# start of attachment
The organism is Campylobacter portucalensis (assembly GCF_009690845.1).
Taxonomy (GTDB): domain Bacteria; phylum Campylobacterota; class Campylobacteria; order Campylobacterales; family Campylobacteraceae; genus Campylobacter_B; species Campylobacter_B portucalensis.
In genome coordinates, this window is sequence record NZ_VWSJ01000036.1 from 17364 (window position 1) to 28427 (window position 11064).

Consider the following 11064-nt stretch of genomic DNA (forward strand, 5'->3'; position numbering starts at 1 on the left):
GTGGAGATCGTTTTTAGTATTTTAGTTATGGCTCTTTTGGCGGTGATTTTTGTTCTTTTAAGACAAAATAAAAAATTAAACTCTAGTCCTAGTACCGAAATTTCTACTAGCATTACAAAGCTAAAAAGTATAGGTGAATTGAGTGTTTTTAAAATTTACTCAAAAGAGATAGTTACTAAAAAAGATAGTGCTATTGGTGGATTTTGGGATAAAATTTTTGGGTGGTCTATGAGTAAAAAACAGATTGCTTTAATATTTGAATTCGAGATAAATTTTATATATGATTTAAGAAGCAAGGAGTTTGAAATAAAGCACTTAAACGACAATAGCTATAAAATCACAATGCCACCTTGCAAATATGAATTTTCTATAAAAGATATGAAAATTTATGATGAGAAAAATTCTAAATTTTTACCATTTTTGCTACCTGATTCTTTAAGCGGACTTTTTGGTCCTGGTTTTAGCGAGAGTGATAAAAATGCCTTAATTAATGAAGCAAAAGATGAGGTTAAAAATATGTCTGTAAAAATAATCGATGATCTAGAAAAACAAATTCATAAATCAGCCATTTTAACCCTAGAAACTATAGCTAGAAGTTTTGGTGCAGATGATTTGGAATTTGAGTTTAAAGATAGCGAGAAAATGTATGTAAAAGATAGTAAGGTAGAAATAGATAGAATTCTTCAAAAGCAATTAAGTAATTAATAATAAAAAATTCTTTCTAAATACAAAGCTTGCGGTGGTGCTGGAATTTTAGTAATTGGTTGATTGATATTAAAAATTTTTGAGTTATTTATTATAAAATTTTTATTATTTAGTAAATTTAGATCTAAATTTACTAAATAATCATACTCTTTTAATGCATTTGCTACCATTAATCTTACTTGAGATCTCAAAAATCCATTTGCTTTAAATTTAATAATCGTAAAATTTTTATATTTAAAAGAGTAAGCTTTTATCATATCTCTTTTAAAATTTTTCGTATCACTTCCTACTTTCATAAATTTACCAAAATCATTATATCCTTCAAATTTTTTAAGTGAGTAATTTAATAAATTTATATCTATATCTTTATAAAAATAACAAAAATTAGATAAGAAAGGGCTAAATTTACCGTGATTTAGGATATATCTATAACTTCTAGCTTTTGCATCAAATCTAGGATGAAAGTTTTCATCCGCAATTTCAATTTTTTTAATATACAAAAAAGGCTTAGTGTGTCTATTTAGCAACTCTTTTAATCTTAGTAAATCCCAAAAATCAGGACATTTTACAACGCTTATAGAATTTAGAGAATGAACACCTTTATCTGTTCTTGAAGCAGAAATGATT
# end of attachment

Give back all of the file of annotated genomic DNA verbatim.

The organism is Campylobacter portucalensis (assembly GCF_009690845.1).
Taxonomy (GTDB): domain Bacteria; phylum Campylobacterota; class Campylobacteria; order Campylobacterales; family Campylobacteraceae; genus Campylobacter_B; species Campylobacter_B portucalensis.
In genome coordinates, this window is sequence record NZ_VWSJ01000036.1 from 17364 (window position 1) to 28427 (window position 11064).

Consider the following 11064-nt stretch of genomic DNA (forward strand, 5'->3'; position numbering starts at 1 on the left):
GTGGAGATCGTTTTTAGTATTTTAGTTATGGCTCTTTTGGCGGTGATTTTTGTTCTTTTAAGACAAAATAAAAAATTAAACTCTAGTCCTAGTACCGAAATTTCTACTAGCATTACAAAGCTAAAAAGTATAGGTGAATTGAGTGTTTTTAAAATTTACTCAAAAGAGATAGTTACTAAAAAAGATAGTGCTATTGGTGGATTTTGGGATAAAATTTTTGGGTGGTCTATGAGTAAAAAACAGATTGCTTTAATATTTGAATTCGAGATAAATTTTATATATGATTTAAGAAGCAAGGAGTTTGAAATAAAGCACTTAAACGACAATAGCTATAAAATCACAATGCCACCTTGCAAATATGAATTTTCTATAAAAGATATGAAAATTTATGATGAGAAAAATTCTAAATTTTTACCATTTTTGCTACCTGATTCTTTAAGCGGACTTTTTGGTCCTGGTTTTAGCGAGAGTGATAAAAATGCCTTAATTAATGAAGCAAAAGATGAGGTTAAAAATATGTCTGTAAAAATAATCGATGATCTAGAAAAACAAATTCATAAATCAGCCATTTTAACCCTAGAAACTATAGCTAGAAGTTTTGGTGCAGATGATTTGGAATTTGAGTTTAAAGATAGCGAGAAAATGTATGTAAAAGATAGTAAGGTAGAAATAGATAGAATTCTTCAAAAGCAATTAAGTAATTAATAATAAAAAATTCTTTCTAAATACAAAGCTTGCGGTGGTGCTGGAATTTTAGTAATTGGTTGATTGATATTAAAAATTTTTGAGTTATTTATTATAAAATTTTTATTATTTAGTAAATTTAGATCTAAATTTACTAAATAATCATACTCTTTTAATGCATTTGCTACCATTAATCTTACTTGAGATCTCAAAAATCCATTTGCTTTAAATTTAATAATCGTAAAATTTTTATATTTAAAAGAGTAAGCTTTTATCATATCTCTTTTAAAATTTTTCGTATCACTTCCTACTTTCATAAATTTACCAAAATCATTATATCCTTCAAATTTTTTAAGTGAGTAATTTAATAAATTTATATCTATATCTTTATAAAAATAACAAAAATTAGATAAGAAAGGGCTAAATTTACCGTGATTTAGGATATATCTATAACTTCTAGCTTTTGCATCAAATCTAGGATGAAAGTTTTCATCCGCAATTTCAATTTTTTTAATATACAAAAAAGGCTTAGTGTGTCTATTTAGCAACTCTTTTAATCTTAGTAAATCCCAAAAATCAGGACATTTTACAACGCTTATAGAATTTAGAGAATGAACACCTTTATCTGTTCTTGAAGCAGAAATGATT